I feel I belong to an artistic tradition1 which endeavors to transform and condense into pictures a reality that is experienced as magical. By “magical” I mean the sensation, associated with both fear and hope, that this cruel but beautiful world where we first awake as humans is actually based on something deeper. We cannot, however, approach this concealed other world by dissecting, deforming, or symbolically charging the phenomena it engenders. Instead we must circumscribe these phenomena, describing and representing them again and again, giving them names, an individual sense of order, a personal significance. The real secret lies in both belonging to this realm and yet remaining on the outside. It seems to me that both the natural sciences and psychology, despite their many fascinating insights, offer no explanations in absolute terms. Some of their exponents even themselves propose that the quest repeatedly leads us to the open-ended and unfathomable. On the one hand, the technical application of scientific insights implies that reality can be fundamentally explained and controlled. On the other hand, the boundaries of this reality are used to justify an individually designed escape route into religious fundamentalism or esotericism. Both of these approaches lead to the instrumentalization of nature and humanity, possibly even to their destruction For me it remains impossible to ignore and not to respect and marvel at the primary dignity of the given world. I insist on a view of the world - a Weltanschauung - in a literal sense. I insist on this because the increasing economization of the natural world is accompanied by the debasement and trivialization of the imaginative and beautiful. Although the “beautiful” has now been back in fashion for some time, it is often confused with the comfortably cute or the calculatingly aesthetic. A desire for beauty and its representation is possibly the quintessential feature of our humanity - conscious of ourselves and our finiteness, positioned between Eros and Thanatos - and needs no further justification. This is also the case with the artistic pleasure in play, coherence, and an elegant solution.
In the above, I have outlined the basis for my artistic work. In terms of style, the result is a tendency toward realism (but not naturalism!). This provides the formal framework: the objectivizing vanishing point on an essentially subjective horizon of experience2.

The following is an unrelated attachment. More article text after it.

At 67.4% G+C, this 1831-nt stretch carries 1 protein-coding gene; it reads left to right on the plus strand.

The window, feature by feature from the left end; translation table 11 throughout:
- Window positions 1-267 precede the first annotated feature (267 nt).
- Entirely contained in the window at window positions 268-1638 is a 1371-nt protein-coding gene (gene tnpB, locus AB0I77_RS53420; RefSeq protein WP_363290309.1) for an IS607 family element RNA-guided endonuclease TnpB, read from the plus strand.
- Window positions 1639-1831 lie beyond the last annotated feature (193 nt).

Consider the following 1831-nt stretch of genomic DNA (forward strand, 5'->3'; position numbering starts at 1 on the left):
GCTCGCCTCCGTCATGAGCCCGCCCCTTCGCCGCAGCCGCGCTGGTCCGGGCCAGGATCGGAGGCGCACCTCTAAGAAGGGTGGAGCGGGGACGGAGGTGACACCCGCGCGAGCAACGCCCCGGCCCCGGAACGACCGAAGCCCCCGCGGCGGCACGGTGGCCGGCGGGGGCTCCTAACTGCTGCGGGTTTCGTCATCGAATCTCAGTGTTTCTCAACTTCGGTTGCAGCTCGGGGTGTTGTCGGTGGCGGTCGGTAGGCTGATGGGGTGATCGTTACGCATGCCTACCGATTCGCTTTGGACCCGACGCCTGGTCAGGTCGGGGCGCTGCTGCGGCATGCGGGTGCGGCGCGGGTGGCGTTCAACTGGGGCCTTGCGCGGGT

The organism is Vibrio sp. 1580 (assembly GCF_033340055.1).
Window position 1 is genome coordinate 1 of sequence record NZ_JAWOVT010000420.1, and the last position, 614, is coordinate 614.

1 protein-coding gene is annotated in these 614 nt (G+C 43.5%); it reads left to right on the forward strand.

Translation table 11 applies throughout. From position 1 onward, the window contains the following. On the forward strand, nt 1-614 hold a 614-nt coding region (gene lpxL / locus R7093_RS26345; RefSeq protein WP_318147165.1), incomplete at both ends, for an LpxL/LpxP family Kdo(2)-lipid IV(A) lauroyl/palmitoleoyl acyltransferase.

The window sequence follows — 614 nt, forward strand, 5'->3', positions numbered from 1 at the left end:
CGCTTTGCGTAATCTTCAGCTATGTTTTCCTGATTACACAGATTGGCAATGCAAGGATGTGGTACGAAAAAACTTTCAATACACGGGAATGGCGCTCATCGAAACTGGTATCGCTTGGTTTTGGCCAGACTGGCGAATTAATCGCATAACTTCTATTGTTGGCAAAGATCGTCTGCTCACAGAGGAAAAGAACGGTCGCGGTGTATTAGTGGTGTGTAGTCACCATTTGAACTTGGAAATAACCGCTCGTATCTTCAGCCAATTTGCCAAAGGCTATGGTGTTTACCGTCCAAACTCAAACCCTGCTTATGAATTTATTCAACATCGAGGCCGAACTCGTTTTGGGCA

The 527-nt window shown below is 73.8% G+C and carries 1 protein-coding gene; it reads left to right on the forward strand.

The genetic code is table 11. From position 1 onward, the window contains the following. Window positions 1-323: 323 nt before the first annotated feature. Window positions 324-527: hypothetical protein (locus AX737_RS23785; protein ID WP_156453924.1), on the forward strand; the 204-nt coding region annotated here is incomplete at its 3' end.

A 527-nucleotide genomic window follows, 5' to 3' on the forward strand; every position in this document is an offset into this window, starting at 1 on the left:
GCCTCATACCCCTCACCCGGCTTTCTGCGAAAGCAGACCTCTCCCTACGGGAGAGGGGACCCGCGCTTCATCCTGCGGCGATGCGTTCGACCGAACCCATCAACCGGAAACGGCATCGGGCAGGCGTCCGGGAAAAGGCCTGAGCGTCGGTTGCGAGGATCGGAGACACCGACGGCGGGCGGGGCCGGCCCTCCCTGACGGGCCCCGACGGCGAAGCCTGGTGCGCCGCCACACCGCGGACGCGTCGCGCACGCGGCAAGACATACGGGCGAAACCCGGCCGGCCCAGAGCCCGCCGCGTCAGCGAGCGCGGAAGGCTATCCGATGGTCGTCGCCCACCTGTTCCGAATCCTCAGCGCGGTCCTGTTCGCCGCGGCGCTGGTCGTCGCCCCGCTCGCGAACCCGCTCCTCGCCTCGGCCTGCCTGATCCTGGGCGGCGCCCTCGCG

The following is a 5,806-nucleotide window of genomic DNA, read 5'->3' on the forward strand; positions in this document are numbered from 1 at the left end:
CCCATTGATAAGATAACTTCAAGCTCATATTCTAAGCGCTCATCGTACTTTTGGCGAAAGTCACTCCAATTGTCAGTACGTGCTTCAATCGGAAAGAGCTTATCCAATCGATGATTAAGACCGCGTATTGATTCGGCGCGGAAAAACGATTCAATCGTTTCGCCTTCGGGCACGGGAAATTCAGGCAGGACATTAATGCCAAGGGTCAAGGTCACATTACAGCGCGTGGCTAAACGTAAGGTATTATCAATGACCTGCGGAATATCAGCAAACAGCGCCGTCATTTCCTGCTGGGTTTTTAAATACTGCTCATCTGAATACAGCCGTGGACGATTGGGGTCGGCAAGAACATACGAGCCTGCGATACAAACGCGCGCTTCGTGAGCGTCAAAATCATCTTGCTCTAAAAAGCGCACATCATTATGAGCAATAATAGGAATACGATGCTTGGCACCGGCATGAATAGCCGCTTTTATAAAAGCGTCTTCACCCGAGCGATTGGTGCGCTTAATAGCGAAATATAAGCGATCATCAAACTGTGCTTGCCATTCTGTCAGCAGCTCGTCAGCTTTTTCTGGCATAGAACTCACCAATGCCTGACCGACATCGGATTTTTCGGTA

My painting technique takes its inspiration from the fifteenth to seventeenth centuries, achieving its final color effect only through superimposing a number of layers of transparent paint. This enables a greater degree of color depth and differentiation compared with alla prima or direct painting. Naturally, the techniques of the past can only be recreated to a certain degree, but I am not interested in nostalgic craftsmanship. The quality and durability of my materials are important, because I want my pictures to stay the way I intended them as long as possible.

(1) Roman murals are the earliest surviving evidence of this tradition. It does not reappear, at least in Western art, until the early Renaissance, when artists increasingly began to concentrate on depicting external reality. Rather than using reality as a vehicle to illustrate iconographically encoded transcendence, they faced the challenges posed by reality itself. From that point onward, the depiction of a religious, historical, or legendary event became more and more a pretext, a subject, a theme, or an occasion to represent the external world. While some artists favored extensive narrative, others pursued a high degree of formal precision and earnest. It is these artists who meditate on the real as it appears in the light of day, rather than mediating or mediatizing it. Some examples through to the present day are: Pierra della Francesca, Masaccio, Mantegna, Caravaggio, Vermeer, Poussin, Georges de la Tour, Chardin, Caspar David Friedrich, Georges Seurat, Edward Hopper, Balthus, Lucian Freud.
(2) I believe that the area of tension or force field between opposing objective-subjective poles is one of the few real constants in modern art. The debate surrounding the somewhat fuzzy concepts of “form” and “content” can lead to eye-opening excursions to the periphery of this subject. However, it can also lead to banal statements of the obvious.